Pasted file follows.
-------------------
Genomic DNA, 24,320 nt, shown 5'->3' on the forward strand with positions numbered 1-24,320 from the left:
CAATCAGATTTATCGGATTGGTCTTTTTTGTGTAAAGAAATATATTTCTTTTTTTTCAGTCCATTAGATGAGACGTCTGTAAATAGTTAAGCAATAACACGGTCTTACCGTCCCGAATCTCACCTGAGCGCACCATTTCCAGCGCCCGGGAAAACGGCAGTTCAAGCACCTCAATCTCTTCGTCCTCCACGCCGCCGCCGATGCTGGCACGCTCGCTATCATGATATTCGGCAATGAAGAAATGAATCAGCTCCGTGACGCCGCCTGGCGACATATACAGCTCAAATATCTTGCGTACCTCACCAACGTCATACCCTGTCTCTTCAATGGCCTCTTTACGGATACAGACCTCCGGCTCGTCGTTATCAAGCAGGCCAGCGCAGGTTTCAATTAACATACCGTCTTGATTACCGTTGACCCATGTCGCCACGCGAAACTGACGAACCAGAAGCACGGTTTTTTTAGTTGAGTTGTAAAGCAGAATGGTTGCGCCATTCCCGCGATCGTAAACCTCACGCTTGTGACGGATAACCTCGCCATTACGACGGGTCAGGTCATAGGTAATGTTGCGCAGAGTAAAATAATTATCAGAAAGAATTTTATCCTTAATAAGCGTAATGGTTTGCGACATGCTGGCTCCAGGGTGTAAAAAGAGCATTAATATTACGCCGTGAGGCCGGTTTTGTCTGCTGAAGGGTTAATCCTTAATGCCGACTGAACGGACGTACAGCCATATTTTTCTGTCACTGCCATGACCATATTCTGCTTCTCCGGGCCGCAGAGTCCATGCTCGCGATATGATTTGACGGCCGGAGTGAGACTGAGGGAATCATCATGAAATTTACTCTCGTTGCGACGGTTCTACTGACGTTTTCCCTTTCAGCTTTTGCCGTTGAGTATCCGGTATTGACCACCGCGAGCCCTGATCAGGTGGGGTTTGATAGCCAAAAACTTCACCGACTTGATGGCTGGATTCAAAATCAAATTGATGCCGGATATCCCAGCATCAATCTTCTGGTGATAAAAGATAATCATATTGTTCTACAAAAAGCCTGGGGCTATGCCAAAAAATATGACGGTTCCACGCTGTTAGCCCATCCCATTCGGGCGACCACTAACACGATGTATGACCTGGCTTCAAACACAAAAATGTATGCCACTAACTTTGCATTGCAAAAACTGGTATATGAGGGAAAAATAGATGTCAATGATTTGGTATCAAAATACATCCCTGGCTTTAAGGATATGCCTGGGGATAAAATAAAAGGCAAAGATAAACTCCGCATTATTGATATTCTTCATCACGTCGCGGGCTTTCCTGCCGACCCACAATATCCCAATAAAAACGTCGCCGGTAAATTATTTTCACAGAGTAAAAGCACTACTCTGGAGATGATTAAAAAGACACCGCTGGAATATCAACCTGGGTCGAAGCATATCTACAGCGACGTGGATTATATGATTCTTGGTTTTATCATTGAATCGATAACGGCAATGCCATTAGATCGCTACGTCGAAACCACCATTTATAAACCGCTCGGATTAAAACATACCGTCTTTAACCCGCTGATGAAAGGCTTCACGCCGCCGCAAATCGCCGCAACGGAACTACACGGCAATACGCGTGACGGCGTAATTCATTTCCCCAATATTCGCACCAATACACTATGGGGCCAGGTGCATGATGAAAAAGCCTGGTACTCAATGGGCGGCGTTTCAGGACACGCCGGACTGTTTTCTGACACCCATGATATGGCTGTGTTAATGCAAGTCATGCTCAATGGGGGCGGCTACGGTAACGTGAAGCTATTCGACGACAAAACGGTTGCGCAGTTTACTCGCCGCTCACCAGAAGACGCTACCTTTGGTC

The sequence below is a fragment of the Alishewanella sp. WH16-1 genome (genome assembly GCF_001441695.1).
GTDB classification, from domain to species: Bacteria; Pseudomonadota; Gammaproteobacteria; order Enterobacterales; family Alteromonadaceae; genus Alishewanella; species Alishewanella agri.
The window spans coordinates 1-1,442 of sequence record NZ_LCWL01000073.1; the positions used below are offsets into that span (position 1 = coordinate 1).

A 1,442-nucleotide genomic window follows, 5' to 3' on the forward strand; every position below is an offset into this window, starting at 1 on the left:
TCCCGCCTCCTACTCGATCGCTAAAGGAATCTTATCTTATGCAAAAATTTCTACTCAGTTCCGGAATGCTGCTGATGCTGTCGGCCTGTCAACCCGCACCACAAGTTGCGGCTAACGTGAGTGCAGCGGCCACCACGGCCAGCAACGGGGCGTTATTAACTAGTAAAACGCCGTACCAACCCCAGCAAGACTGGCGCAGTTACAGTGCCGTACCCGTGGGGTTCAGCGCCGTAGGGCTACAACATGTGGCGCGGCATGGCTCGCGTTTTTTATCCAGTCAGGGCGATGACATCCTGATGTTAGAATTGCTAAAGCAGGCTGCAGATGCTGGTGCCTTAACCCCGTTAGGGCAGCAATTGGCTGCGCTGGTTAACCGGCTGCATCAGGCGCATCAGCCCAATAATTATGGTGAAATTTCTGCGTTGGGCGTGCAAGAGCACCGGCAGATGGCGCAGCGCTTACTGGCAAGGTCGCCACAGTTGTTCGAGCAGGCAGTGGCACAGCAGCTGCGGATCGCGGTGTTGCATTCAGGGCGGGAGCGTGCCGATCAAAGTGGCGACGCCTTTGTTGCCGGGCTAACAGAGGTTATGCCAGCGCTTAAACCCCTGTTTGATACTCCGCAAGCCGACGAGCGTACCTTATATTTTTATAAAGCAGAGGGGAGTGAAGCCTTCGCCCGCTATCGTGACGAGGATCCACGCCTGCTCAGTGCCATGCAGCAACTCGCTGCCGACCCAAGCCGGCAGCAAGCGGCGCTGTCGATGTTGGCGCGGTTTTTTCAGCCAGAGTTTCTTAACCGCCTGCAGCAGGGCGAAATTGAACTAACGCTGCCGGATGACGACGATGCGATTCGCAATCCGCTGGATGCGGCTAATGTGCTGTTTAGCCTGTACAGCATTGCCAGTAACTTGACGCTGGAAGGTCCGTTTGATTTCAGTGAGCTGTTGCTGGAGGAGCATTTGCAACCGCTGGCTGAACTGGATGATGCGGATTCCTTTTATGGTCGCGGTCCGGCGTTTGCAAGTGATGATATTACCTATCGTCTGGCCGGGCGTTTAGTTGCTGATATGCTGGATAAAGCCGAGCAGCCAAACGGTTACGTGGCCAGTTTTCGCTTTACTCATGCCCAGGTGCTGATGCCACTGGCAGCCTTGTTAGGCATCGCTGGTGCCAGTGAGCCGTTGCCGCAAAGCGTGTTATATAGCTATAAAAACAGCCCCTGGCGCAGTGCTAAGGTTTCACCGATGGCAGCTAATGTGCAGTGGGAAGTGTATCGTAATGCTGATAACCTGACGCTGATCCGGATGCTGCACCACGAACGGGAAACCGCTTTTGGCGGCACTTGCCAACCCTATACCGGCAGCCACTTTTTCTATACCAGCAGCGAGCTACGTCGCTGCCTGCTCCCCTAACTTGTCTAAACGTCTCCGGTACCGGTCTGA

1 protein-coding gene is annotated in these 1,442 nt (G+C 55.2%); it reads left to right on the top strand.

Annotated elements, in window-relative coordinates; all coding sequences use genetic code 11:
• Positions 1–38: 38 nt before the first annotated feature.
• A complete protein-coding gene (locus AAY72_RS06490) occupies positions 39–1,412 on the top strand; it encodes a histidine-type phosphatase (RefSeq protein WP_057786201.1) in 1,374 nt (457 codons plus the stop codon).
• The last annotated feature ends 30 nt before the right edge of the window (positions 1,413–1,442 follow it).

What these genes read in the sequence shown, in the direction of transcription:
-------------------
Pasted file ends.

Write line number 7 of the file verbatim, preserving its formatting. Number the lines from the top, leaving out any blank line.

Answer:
TCCCGCCTCCTACTCGATCGCTAAAGGAATCTTATCTTATGCAAAAATTTCTACTCAGTTCCGGAATGCTGCTGATGCTGTCGGCCTGTCAACCCGCACCACAAGTTGCGGCTAACGTGAGTGCAGCGGCCACCACGGCCAGCAACGGGGCGTTATTAACTAGTAAAACGCCGTACCAACCCCAGCAAGACTGGCGCAGTTACAGTGCCGTACCCGTGGGGTTCAGCGCCGTAGGGCTACAACATGTGGCGCGGCATGGCTCGCGTTTTTTATCCAGTCAGGGCGATGACATCCTGATGTTAGAATTGCTAAAGCAGGCTGCAGATGCTGGTGCCTTAACCCCGTTAGGGCAGCAATTGGCTGCGCTGGTTAACCGGCTGCATCAGGCGCATCAGCCCAATAATTATGGTGAAATTTCTGCGTTGGGCGTGCAAGAGCACCGGCAGATGGCGCAGCGCTTACTGGCAAGGTCGCCACAGTTGTTCGAGCAGGCAGTGGCACAGCAGCTGCGGATCGCGGTGTTGCATTCAGGGCGGGAGCGTGCCGATCAAAGTGGCGACGCCTTTGTTGCCGGGCTAACAGAGGTTATGCCAGCGCTTAAACCCCTGTTTGATACTCCGCAAGCCGACGAGCGTACCTTATATTTTTATAAAGCAGAGGGGAGTGAAGCCTTCGCCCGCTATCGTGACGAGGATCCACGCCTGCTCAGTGCCATGCAGCAACTCGCTGCCGACCCAAGCCGGCAGCAAGCGGCGCTGTCGATGTTGGCGCGGTTTTTTCAGCCAGAGTTTCTTAACCGCCTGCAGCAGGGCGAAATTGAACTAACGCTGCCGGATGACGACGATGCGATTCGCAATCCGCTGGATGCGGCTAATGTGCTGTTTAGCCTGTACAGCATTGCCAGTAACTTGACGCTGGAAGGTCCGTTTGATTTCAGTGAGCTGTTGCTGGAGGAGCATTTGCAACCGCTGGCTGAACTGGATGATGCGGATTCCTTTTATGGTCGCGGTCCGGCGTTTGCAAGTGATGATATTACCTATCGTCTGGCCGGGCGTTTAGTTGCTGATATGCTGGATAAAGCCGAGCAGCCAAACGGTTACGTGGCCAGTTTTCGCTTTACTCATGCCCAGGTGCTGATGCCACTGGCAGCCTTGTTAGGCATCGCTGGTGCCAGTGAGCCGTTGCCGCAAAGCGTGTTATATAGCTATAAAAACAGCCCCTGGCGCAGTGCTAAGGTTTCACCGATGGCAGCTAATGTGCAGTGGGAAGTGTATCGTAATGCTGATAACCTGACGCTGATCCGGATGCTGCACCACGAACGGGAAACCGCTTTTGGCGGCACTTGCCAACCCTATACCGGCAGCCACTTTTTCTATACCAGCAGCGAGCTACGTCGCTGCCTGCTCCCCTAACTTGTCTAAACGTCTCCGGTACCGGTCTGA